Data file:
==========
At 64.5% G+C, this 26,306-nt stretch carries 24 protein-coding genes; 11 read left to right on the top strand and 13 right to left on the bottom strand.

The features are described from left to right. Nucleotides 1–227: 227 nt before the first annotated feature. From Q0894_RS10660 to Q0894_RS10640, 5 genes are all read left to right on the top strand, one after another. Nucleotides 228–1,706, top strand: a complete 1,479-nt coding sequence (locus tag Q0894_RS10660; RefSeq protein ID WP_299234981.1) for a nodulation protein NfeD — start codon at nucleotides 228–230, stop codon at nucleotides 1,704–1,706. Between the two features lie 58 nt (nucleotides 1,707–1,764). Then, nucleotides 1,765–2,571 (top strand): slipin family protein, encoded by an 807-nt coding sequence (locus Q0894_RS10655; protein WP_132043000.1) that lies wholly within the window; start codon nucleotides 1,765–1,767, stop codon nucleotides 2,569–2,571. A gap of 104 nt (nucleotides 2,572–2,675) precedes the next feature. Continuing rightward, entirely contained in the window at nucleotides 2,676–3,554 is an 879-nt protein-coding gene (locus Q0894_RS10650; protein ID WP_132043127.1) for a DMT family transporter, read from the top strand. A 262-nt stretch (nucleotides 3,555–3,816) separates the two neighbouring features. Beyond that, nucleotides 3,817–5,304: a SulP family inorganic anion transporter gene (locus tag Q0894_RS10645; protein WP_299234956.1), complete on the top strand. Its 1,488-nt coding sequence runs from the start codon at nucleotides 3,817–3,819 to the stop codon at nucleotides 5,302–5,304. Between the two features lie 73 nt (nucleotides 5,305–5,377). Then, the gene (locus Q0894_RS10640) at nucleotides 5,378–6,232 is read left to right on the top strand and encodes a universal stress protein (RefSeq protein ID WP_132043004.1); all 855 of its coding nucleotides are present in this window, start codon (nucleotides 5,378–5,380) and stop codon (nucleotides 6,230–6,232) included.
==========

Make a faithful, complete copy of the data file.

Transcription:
At 64.5% G+C, this 26,306-nt stretch carries 24 protein-coding genes; 11 read left to right on the top strand and 13 right to left on the bottom strand.

The features are described from left to right. Nucleotides 1–227: 227 nt before the first annotated feature. From Q0894_RS10660 to Q0894_RS10640, 5 genes are all read left to right on the top strand, one after another. Nucleotides 228–1,706, top strand: a complete 1,479-nt coding sequence (locus tag Q0894_RS10660; RefSeq protein ID WP_299234981.1) for a nodulation protein NfeD — start codon at nucleotides 228–230, stop codon at nucleotides 1,704–1,706. Between the two features lie 58 nt (nucleotides 1,707–1,764). Then, nucleotides 1,765–2,571 (top strand): slipin family protein, encoded by an 807-nt coding sequence (locus Q0894_RS10655; protein WP_132043000.1) that lies wholly within the window; start codon nucleotides 1,765–1,767, stop codon nucleotides 2,569–2,571. A gap of 104 nt (nucleotides 2,572–2,675) precedes the next feature. Continuing rightward, entirely contained in the window at nucleotides 2,676–3,554 is an 879-nt protein-coding gene (locus Q0894_RS10650; protein ID WP_132043127.1) for a DMT family transporter, read from the top strand. A 262-nt stretch (nucleotides 3,555–3,816) separates the two neighbouring features. Beyond that, nucleotides 3,817–5,304: a SulP family inorganic anion transporter gene (locus tag Q0894_RS10645; protein WP_299234956.1), complete on the top strand. Its 1,488-nt coding sequence runs from the start codon at nucleotides 3,817–3,819 to the stop codon at nucleotides 5,302–5,304. Between the two features lie 73 nt (nucleotides 5,305–5,377). Then, the gene (locus Q0894_RS10640) at nucleotides 5,378–6,232 is read left to right on the top strand and encodes a universal stress protein (RefSeq protein ID WP_132043004.1); all 855 of its coding nucleotides are present in this window, start codon (nucleotides 5,378–5,380) and stop codon (nucleotides 6,230–6,232) included.